J. I. Packer describing the heretical spirit of our age, which holds that:
the newer is the truer,
only what is recent is decent,
every shift of ground is a step forward,
and every latest word must be hailed as the last word on its subject.
This is what C. S. Lewis called “chronological snobbery” (a lesson he learned from his friend Owen Barfield. Lewis defined it like this:
the uncritical acceptance of the intellectual climate common to our own age and the assumption that whatever has gone out of date is on that account discredited.
Lewis explains what’s wrong with this approach:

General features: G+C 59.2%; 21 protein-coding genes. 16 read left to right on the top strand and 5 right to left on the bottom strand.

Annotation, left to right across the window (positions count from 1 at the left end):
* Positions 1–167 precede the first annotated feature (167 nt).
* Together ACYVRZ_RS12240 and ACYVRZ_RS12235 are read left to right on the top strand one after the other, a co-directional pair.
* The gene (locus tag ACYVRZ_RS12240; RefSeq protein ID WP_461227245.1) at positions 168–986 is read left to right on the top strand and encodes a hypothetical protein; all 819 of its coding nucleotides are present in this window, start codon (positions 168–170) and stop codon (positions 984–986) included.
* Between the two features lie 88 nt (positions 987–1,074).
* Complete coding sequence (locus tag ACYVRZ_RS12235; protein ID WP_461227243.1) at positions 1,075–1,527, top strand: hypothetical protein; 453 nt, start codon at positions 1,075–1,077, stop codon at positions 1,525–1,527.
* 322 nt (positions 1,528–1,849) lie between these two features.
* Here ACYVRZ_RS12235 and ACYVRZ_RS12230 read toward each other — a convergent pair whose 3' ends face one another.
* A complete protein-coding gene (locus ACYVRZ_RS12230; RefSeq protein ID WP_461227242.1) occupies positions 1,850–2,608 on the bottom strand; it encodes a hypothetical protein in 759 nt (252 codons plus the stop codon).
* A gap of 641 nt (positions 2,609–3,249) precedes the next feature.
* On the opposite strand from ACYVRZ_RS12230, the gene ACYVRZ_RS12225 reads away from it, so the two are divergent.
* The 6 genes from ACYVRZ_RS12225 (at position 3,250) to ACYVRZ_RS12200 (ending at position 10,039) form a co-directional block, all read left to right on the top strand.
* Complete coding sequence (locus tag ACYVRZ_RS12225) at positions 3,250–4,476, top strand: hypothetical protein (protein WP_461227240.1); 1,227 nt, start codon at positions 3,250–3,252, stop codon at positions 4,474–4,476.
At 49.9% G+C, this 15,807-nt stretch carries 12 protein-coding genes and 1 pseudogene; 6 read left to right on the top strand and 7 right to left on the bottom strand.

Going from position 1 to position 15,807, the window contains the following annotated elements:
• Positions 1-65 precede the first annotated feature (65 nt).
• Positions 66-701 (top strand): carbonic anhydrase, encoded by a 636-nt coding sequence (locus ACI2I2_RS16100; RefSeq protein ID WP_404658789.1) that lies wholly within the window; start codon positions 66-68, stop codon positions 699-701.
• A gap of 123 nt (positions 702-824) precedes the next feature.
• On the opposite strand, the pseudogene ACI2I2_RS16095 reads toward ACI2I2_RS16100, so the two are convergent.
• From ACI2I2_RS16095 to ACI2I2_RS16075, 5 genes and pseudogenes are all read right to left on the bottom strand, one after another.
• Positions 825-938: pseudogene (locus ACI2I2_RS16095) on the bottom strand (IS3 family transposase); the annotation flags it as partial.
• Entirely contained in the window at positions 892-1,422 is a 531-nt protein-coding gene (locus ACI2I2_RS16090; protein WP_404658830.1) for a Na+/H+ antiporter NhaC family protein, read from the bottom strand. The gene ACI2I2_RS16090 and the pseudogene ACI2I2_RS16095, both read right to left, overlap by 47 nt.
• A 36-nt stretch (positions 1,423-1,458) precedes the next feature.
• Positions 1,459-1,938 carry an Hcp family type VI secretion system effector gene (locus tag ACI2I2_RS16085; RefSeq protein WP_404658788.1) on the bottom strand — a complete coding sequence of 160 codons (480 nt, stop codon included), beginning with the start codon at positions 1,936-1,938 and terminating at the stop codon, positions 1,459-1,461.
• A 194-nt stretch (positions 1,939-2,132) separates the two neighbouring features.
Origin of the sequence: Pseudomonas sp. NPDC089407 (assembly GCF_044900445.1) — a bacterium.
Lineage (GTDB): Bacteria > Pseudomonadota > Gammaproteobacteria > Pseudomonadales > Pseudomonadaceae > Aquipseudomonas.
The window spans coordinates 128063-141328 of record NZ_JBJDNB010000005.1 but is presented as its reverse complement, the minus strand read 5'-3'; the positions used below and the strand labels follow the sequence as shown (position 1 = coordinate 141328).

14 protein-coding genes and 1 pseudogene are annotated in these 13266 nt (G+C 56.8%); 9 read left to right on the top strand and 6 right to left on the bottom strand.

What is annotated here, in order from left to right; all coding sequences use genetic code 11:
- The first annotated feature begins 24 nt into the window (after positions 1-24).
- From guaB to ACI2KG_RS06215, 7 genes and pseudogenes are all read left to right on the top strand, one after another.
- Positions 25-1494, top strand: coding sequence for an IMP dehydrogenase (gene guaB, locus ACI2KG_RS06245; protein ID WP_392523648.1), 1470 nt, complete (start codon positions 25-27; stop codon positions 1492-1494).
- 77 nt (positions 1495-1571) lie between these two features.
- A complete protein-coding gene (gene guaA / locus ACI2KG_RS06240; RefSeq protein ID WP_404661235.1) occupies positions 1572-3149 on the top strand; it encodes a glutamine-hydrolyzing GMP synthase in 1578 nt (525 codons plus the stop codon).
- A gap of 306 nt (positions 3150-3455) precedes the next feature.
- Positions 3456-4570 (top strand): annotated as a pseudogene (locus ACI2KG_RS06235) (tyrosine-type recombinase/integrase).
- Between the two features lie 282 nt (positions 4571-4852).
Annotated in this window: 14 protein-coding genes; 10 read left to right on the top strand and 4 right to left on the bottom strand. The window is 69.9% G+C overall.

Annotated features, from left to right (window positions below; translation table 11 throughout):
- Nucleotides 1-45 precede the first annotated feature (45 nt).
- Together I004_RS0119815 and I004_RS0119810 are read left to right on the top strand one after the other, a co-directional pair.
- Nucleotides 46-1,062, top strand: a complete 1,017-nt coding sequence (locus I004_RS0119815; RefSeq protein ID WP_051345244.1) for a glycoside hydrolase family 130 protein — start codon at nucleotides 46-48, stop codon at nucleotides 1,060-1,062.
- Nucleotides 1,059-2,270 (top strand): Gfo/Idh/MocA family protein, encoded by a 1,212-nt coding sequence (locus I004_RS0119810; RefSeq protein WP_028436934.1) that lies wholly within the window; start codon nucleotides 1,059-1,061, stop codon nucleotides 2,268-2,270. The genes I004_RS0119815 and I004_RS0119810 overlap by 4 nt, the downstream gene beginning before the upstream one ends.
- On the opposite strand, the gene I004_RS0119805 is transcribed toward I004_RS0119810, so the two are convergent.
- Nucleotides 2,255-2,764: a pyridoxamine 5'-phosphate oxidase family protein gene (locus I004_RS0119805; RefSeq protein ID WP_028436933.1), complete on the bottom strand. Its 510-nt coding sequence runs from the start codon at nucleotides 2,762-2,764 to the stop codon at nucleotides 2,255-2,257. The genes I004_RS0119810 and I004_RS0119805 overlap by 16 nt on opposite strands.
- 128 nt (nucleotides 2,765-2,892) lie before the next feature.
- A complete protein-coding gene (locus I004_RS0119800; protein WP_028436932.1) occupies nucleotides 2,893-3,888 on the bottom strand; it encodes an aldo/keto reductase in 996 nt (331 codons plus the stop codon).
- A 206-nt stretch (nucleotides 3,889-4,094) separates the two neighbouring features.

You must find out why it went out of date.
Was it ever refuted (and if so by whom, where, and how conclusively) or did it merely die away as fashions do? If the latter, this tells us nothing about its truth or falsehood.
From seeing this, one passes to the realization that our own age is also ‘a period,’ and certainly has, like all periods, its own characteristic illusions. They are likeliest to lurk in those widespread assumptions which are so ingrained in the age that no one dares to attack or feels it necessary to defend them.
J. I. Packer, “Is Systematic Theology a Mirage? An Introductory Discussion,” in Doing Theology in Today’s World: Essays in Honor of Kenneth S. Kantzer, ed. John D. Woodbridge and Thomas Edward McComiskey (Grand Rapids, Mich.: Zondervan, 1991), 21.
C. S. Lewis, Surprised by Joy (Harcourt, Brace, Jovanovich, 1966) ch. 13, pp. 207-8